A survey of work by the 'degenerate' artist who left the contents of his studio to the gallery.
Just as Chichester doesn’t find its way onto many art maps, the DeLonghi print room is easily missed on a visit to Pallant House. And so the darkened, reverential space feels like a well-kept secret twice over.
But from January it will be host to an artist who also deserves to be better known. Hans Feibusch fled from Nazi Germany to work for six decades in a studio in North London. By the time of his arrival in the UK, he already had the inadvertent honour to be included upon a list of ‘Degenerate artists’, whose work failed to embody the ideals of fascism.
By the time he died, in 1998, he was the last living Degenerate, having outlived colleagues like Paul Klee, Ludwig Kirchner and Max Beckmann. But dying four weeks short of his 100th birthday, his centenary gift to the world was a bequest of his studio contents to Pallant: around 80 paintings, 50 sculptures, several hundred drawings and 50 prints.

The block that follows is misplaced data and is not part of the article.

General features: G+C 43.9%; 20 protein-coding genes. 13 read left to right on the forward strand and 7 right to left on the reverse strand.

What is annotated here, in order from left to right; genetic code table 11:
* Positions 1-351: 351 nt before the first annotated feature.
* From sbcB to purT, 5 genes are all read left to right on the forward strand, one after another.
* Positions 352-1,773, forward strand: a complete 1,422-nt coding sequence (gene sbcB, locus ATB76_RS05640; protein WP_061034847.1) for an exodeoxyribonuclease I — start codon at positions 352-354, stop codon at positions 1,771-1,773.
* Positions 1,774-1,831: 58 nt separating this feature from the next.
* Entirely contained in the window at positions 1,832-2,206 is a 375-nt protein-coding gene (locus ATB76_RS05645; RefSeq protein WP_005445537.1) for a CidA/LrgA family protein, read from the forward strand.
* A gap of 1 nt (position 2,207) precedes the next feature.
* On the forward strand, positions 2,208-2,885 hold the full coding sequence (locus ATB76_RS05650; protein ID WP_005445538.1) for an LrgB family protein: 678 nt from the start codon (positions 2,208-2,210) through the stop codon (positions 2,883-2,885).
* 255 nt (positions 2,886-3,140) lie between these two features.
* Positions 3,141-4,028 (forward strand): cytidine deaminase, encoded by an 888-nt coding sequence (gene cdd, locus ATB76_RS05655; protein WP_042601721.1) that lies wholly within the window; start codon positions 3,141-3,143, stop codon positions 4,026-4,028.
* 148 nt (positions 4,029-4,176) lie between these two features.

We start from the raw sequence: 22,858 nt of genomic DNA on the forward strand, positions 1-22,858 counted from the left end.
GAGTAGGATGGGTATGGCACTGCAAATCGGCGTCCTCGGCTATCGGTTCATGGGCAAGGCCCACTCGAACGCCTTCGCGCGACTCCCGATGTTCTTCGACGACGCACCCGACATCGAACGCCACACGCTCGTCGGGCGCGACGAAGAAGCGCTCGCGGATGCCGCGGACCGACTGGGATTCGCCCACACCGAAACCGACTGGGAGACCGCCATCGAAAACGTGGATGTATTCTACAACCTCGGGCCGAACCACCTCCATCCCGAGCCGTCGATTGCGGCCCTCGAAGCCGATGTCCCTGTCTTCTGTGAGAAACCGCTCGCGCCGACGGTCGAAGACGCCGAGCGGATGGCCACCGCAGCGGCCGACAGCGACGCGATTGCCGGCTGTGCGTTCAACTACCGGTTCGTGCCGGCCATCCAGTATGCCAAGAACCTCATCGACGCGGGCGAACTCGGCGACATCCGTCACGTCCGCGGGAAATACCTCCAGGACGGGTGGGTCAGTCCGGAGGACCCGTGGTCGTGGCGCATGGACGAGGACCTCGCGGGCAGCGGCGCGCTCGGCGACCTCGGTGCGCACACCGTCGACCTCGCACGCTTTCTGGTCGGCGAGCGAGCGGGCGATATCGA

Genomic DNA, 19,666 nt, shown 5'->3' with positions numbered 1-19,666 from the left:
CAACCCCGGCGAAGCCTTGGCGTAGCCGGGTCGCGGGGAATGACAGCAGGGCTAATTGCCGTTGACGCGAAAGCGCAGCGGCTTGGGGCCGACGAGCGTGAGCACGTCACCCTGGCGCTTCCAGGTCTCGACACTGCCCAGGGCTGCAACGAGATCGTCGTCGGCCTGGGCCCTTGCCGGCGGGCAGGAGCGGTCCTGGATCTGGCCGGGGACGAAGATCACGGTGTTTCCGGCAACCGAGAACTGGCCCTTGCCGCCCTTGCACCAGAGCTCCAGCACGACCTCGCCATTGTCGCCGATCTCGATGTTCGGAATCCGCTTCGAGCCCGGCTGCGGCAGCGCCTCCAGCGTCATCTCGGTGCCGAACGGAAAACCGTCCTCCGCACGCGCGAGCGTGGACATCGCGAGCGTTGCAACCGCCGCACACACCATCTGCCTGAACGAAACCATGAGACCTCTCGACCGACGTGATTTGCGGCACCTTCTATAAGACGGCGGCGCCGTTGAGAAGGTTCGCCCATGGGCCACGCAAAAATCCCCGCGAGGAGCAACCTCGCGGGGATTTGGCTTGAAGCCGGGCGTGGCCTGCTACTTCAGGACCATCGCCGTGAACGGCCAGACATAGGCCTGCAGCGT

It has taken almost twenty years, but the gallery is ready to show a group of his drawings for the first time. Visitors can expect figurative sketches and mythological studies for mural projects - many of which found their way onto English churches.
Modern art still manages to outrage sections of the population, but we are far enough through the 21st century to find the notion of degenerate art or Entartete Kunst perfectly sinister. And yet the life work and generosity of Hans Feibusch offers a salutary lesson about the treatment of refugees.